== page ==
Preparing for a media interview (David Cann)

Photo by Michal Czyz |

While opening your research up to the public through the media can be a daunting step into the unknown, there are plenty of potential benefits, including a broader audience, collaboration opportunities, and increased funding.

For researchers at La Trobe, there is a cornucopia of resources available for researchers looking to write for the public, write a press release, or broaden their audience. But preparing for a media interview – whether it be for print, radio or television – is a challenging task for any researcher, thanks in no small part to the unpredictability of interviews!

As an agricultural scientist, my run-ins with the media have been somewhat unorthodox, to put it lightly. From small town papers to state-wide radio, giving media interviews has given me opportunities to think about my research from different perspectives, and reframe it in ways that make it accessible to different audiences.

I am a long way from an expert in interacting with the media, but if you feel ready to start answering questions from journalists, you'll need to start asking yourself these questions first!

What are you getting yourself into?

Before you sit down to give any interview, take a look at some previous interviews conducted by the same outlet and try to answer the question: what is the audience of each piece presumed to know before they consume it?

Audiences, particularly Western ones, are comfortable with an introduction-problem-problem solved structure, and are more likely to absorb your research meaningfully if it is presented to them in a linear narrative.

This is why understanding the assumed knowledge of your audience is vital – if you have to backtrack mid-interview to explain concepts or terminology, the narrative structure is disrupted, and your audience is confused and eventually lost. Alternatively, a narrative that never makes it out of the introduction stage because a researcher labours over basic points is another way to help an audience lose interest.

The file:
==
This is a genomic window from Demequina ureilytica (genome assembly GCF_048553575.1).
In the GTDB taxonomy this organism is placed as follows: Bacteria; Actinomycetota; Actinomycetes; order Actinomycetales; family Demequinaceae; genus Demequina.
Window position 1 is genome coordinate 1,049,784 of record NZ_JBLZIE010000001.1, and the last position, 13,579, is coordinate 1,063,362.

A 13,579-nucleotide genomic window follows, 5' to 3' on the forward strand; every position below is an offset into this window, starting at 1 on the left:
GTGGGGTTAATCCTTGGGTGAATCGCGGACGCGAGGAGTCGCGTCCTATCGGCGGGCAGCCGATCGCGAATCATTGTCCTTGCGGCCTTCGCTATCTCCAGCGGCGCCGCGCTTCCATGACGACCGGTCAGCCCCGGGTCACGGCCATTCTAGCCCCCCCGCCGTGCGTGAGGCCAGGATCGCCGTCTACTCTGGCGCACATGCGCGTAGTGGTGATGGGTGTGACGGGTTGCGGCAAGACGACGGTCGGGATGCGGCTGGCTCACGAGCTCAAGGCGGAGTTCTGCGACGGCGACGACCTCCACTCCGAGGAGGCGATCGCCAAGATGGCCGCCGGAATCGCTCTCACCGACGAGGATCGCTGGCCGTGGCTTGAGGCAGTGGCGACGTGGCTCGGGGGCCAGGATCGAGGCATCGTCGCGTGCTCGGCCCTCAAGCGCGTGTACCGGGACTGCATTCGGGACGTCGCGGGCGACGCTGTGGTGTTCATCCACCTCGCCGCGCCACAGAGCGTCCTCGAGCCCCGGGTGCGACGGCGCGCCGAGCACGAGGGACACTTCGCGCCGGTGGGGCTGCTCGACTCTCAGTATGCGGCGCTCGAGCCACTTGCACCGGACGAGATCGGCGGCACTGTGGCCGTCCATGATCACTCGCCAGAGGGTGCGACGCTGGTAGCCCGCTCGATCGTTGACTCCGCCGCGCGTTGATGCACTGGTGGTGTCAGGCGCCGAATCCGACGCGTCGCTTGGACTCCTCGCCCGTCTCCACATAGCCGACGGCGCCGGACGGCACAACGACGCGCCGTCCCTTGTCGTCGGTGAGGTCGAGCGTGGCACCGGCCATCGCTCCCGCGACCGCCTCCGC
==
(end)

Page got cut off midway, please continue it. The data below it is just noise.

What’s your key message?

By now, you’ve heard all about elevator pitches and three-minute theses, but interviews require a different type of distillation. In a media interview, you sign off a lot of control to the journalist opposite you – including the length of the piece, the questions asked and, to a certain extent, the topics broached.

You need to be able to compress your research into one core, simple message that your audience will be able to consume and then communicate themselves. As you don’t have control over the length or direction of the piece, your key message should be conveyed early on, and can become a touchstone for you to pivot back to if you get lost or overwhelmed.

Write your message down on a piece of paper and, if you’re giving a radio or phone interview, have it directly in front of you during the piece if your mind goes blank and, if nothing else, you have a strong closing statement to burn into the minds of your audience.

How can you benefit from fresh perspective?

When I present my research at a conference, I’m normally presenting to other scientists who, just like me, think like scientists. When I’m at a dinner party, I’m surrounded by a diverse group of people who don’t necessarily think like scientists (kind of like media consumers). This means that even though some of the smartest scientists in my field can ask me a doozy of a question, I’m often far more stumped by a question from a nurse or teacher who’s hearing about my research for the first time. A dinner party is honestly the closest parallel I have to giving a radio interview – interesting, thought-provoking and sometimes misinformed questions from an inquisitive audience who are attentive but don’t have all night to talk about just you. So, in preparation for your next interview, cook up a storm and invite a bunch of friends, sit back, and wait for the questions to come!

What’s something your audience might misunderstand?

During one radio interview, I was prompted to clear up a certain misconception about my study – something scientists in my field would know, but not necessarily the public. I realised that if the journalist hadn’t asked me directly, lots of people listening may have walked away with a message quite different to the one I was trying to get across.

Since then, I’ve addressed these potential pitfalls up front. If the results of your research only apply to a certain group of people, don’t forget to state that explicitly, so your findings are kept in context.

Understand that the journalist wants to maximise the 'bang' of their piece, but don’t feel pressured into answering uncomfortable questions or making outlandish claims. And don’t expect your audience to know the difference between 'entomology' and 'etymology'; do expect them to spend your entire interview wondering why a word expert knows so much about bugs if you don’t make your job description clear.

If you can answer these questions, then congratulations! You’re ready to take the media interview plunge.

I look forward to seeing/hearing/reading all about it!


David Cann is a third-year PhD student in the Crop Agronomy Group at La Trobe University. 

Dave's research focuses on breeding winter wheat varieties for low-rainfall zones, helping crop farmers in southern Australia adapt to changing climate conditions. He is interested in farm management, sustainable agriculture and global food security. 

David is an avid traveller and has a Diploma of Languages in Italian. He tweets from @the_ag_lab.


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